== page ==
The software application PowerPoint has been a revolution in public speaking particularly in the business world. PowerPoint is easy to use, available with almost every implementation of the Microsoft Office suite and it’s reliable. If you can use Microsoft Word, you probably have the skills to put together an effective presentation using PowerPoint.
But just like anything else, there is a right way and wrong way to give a talk using PowerPoint as a speaking tool. If you have ever sat in on a presentation where the speaker used PowerPoint unwisely, you know that the tool can become as much of a curse as a blessing to a public speaker. So it’s good to have some guidelines on how to use PowerPoint to help your presentation and not hurt it.
Knowing in advance some of the problems that can disturb your talk if you use PowerPoint unwisely can help you in the design of your slides. For one thing, it’s a good idea not to put too much text on a PowerPoint slide. If you put a long paragraph of information up on the screen, you will see people squinting to try to read it all. And even if the section of your talk refers to that text, you put your audience in the position of trying to read that text or listen to you. And either way they go, part of your message will be lost on them as they try to keep up.
PowerPoint comes with some really fun special effects like fonts and special effects like fade in or other ways text can be revealed on each slide. Avoid the temptation to get too cute with these effects. It’s always nice to have a little humor in your presentation but if your slides are overly “cutesy”, it reduces the credibility of your talk. Also if every slide uses a different special effect, color scheme or font, not only is that distracting to the audience, it makes you look like you just discovered PowerPoint and had to play with all of the toys it has. So establish some consistency in how each slide will look or behave and stick with it through every slide.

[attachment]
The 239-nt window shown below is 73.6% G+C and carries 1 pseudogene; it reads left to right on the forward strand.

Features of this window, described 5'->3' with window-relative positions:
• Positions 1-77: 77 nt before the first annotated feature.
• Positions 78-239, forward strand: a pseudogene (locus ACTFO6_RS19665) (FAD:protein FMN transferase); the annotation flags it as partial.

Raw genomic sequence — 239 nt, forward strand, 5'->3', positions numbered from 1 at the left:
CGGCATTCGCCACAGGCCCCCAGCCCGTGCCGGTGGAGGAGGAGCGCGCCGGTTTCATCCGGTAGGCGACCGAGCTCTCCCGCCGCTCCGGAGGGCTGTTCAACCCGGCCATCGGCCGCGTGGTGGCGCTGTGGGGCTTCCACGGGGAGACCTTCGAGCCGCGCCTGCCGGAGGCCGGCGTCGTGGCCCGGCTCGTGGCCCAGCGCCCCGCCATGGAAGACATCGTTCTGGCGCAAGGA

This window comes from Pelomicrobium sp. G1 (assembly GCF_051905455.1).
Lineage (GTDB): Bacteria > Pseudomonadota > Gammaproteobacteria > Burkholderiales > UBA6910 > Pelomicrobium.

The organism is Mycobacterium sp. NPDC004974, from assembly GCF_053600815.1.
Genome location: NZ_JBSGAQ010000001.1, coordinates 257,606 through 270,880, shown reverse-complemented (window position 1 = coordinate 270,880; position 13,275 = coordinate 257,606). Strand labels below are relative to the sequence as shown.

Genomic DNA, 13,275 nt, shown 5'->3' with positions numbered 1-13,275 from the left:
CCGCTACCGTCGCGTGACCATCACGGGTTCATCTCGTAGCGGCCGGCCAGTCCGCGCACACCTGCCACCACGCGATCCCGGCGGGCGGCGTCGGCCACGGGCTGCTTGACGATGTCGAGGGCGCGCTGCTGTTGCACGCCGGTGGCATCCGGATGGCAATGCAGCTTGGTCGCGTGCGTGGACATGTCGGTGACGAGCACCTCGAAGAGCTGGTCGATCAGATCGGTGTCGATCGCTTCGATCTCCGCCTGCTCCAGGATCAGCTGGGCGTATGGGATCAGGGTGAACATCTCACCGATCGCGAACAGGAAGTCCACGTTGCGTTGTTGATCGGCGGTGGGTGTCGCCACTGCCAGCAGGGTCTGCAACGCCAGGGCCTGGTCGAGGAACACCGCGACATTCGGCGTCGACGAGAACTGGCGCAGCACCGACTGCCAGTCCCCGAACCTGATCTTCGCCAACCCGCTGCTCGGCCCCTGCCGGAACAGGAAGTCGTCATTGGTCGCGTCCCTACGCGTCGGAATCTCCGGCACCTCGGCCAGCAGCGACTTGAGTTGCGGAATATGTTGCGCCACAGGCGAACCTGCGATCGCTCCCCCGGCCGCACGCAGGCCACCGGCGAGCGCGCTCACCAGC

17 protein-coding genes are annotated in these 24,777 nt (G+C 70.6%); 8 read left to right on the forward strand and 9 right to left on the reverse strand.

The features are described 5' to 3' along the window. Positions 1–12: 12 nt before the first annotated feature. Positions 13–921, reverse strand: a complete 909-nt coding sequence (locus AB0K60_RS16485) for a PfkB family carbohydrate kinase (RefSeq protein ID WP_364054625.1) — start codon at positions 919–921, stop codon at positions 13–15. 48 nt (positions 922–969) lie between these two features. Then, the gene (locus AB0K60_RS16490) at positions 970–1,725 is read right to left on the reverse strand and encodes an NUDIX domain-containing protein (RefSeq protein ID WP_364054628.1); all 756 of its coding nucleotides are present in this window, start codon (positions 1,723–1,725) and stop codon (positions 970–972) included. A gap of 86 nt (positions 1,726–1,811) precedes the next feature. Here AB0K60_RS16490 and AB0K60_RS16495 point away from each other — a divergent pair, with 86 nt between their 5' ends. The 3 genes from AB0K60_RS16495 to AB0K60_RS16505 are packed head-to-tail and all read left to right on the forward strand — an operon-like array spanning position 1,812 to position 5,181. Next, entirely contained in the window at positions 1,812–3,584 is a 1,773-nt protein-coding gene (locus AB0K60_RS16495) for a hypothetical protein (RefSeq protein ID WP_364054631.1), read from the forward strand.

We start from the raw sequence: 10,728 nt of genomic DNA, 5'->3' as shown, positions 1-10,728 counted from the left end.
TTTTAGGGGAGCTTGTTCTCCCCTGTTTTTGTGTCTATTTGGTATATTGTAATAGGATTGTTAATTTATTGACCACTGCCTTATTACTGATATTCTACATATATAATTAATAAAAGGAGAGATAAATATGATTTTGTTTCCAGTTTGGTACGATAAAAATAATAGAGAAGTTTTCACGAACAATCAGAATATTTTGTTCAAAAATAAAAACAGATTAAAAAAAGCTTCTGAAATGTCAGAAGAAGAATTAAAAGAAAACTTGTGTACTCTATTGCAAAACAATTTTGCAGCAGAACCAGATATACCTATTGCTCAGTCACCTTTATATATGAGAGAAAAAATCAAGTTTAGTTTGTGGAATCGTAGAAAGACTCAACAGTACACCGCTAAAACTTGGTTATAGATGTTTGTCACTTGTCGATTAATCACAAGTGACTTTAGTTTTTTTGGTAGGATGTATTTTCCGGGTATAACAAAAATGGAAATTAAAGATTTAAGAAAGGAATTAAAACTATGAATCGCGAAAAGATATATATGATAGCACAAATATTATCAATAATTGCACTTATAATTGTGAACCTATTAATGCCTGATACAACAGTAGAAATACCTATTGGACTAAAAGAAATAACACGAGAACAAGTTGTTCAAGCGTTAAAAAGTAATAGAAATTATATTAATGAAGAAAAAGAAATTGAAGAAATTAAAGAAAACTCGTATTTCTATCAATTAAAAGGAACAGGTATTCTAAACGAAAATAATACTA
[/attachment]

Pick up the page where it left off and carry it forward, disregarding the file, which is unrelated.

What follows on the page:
Another great device that PowerPoint offers is to allow the software to change slides for you on a timed progression. In that way, PowerPoint can change the slide every two minutes allowing you just the amount of time you want between slides. While this is also very slick, it is a dangerous toy to use because it can cause you to stumble while doing your talk. You have to have your talk planned to a high level of precision to carry off that kind of talk and if you pause too much, have a question pop up or any other disturbance in your script, PowerPoint will move on when you do not. So use this feature with caution.
Above all, do not turn your back on the audience to read a PowerPoint slide to them. This is the number one most common mistake people do when speaking using PowerPoint. Turning your back on your audience is always a bad idea. So if you must discuss what is on the slide, do so facing the audience. But to turn your back and then read a slide to them is insulting and boring to your audience.
It is far better not to have the text information on the slide but just a series of bullet items that are ticklers for the presentation you are giving. This approach assures that PowerPoint remains a tool that you are using not a tool that is using you. And that makes you the boss of PowerPoint which is the way it should be.